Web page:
Cecily’s father has ruined her life. He’s moving them to occupied Wales, where the king needs good strong Englishmen to keep down the vicious Welshmen. At least Cecily will finally be the lady of the house. Gwenhwyfar knows all about that house. Once she dreamed of being the lady there herself, until the English destroyed the lives of everyone she knows. Now she must wait hand and foot on this bratty English girl. While Cecily struggles to find her place amongst the snobby English landowners, Gwenhwyfar struggles just to survive. And outside the city walls, tensions are rising ever higher—until finally they must reach the breaking point.
The Wicked and the Just
Cecily and Gwenhwyfar both had some major flaws, enough to make them somewhat unlikable to me. There were times when they would start to change and turn things around, but then they'd go back to where they started. I kept waiting for the two to move past their prejudices instilled by the different backgrounds they had and create a bond, but it never really happened. There wasn't as much character development for either character as I would've liked to see.
On the other hand, I really loved how J. Anderson Coats dropped you in the middle of this time period and this place and was unforgiving with it. Slang and terms and the Welsh language were all used. If you didn't understand something, it was rarely explained. It really helped immerse me into the setting. She was also very descriptive, so I could easily imagine everything going on and I had to figure out what different things meant for myself.
Coats is also an excellent writer, though it was hard to tell at times if this was a middle grade or a young adult book. The characters could be as petty and bratty as a character I would expect to read about in an MG book, but some of the descriptions and words and ideas were more like a YA book. That was a bit of an issue, but otherwise, it was just good writing that I enjoyed.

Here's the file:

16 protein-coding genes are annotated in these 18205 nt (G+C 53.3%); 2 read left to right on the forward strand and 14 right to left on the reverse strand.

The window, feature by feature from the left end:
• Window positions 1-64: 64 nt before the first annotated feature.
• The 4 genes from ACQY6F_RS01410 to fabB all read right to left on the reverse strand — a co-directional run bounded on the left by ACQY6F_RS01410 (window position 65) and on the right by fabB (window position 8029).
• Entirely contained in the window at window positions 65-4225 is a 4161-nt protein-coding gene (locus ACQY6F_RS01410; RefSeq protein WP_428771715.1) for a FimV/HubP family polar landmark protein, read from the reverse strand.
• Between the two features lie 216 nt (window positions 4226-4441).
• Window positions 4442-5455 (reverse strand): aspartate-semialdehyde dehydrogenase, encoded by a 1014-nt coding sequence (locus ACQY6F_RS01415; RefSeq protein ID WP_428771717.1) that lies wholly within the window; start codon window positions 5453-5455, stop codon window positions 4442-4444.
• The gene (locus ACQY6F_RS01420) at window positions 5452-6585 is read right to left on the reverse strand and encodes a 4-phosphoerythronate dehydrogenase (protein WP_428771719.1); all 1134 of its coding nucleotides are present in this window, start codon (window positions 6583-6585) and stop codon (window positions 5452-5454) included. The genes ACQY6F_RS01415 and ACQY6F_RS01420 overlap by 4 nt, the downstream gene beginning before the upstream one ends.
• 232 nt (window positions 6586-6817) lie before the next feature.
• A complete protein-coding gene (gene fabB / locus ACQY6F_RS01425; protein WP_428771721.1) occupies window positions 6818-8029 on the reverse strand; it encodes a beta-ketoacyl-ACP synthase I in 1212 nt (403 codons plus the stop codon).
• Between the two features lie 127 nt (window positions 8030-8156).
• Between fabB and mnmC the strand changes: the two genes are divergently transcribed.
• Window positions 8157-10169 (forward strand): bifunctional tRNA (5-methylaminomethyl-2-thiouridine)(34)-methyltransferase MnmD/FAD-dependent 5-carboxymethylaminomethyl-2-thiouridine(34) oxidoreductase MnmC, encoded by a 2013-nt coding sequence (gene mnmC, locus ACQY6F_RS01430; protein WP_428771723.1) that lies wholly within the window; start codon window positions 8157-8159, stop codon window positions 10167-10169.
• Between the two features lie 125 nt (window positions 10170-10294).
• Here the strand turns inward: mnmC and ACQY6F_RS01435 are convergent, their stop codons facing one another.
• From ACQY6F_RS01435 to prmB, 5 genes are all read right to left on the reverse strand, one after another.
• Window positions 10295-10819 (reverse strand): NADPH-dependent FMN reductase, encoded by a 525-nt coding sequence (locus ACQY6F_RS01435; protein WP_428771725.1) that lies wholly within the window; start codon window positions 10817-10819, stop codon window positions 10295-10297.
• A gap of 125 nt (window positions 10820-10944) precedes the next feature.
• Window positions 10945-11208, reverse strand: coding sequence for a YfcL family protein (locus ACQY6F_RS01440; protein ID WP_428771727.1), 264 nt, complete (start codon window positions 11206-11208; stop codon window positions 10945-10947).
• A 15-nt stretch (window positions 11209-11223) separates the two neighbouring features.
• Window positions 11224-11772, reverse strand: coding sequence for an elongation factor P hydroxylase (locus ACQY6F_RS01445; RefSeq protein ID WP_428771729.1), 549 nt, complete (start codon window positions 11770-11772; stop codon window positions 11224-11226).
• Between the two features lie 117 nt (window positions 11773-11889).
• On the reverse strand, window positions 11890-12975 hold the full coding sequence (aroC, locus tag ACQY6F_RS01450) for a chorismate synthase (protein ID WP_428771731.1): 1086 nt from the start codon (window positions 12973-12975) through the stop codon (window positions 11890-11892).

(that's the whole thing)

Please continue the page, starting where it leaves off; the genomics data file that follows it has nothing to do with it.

The story was really interesting, covering a topic I knew nothing about. I'd known there was some issues between the Welsh and the British, but I hadn't known any details or times or places. The reality was much darker and more intense than I would've realized. The treatment on both sides was nasty and disturbing. It was a learning experience as well as being entertained.
Overall, The Wicked and the Just was a really good book, but I wasn't as satisfied as I wanted to be with it. However, this is definitely a book for those who love historical fiction and rebellions.
Of course, the second chapter comes from the viewpoint of a Welsh girl who has to serve this English family. After that first chapter, it is so satisfying that this girl calls her a brat. Spot on! Gwenyfar and I spent at least half of the book wanting to do nothing more than slap Cecily silly. Thankfully, she does grow as a person somewhat throughout the book.
However, she doesn't necessarily make as much progress as I was expecting. The way things play out is likely more realistic. Having to read so many pages from her insufferable perspective was definitely a pain, and I wondered why Coats set the book up that way. Eventually, I did figure it out, and felt kind of dumb for not having caught on earlier. Oh well. Cecily's character being the way it is shows starkly just how terrible the situation in Wales is, if even she can feel pity for the locals.
Except for the narrators, I loved The Wicked and the Just. The historical period and subject covered, that of the English domination of Wales, is one I have never encountered in fiction before. Getting to learn something from fiction is always a pleasure. Who says you can only learn from non-fiction? To those people, I say PSHAW.
Unlike a lot of YA fiction, Coats focuses on social issues and family relationships, rather than romance. There are some elements of romance, but they definitely take a back seat, and aren't even necessarily romantic, so much as part of the social order. I definitely recommend this for readers in search of realistic, well-written historical fiction.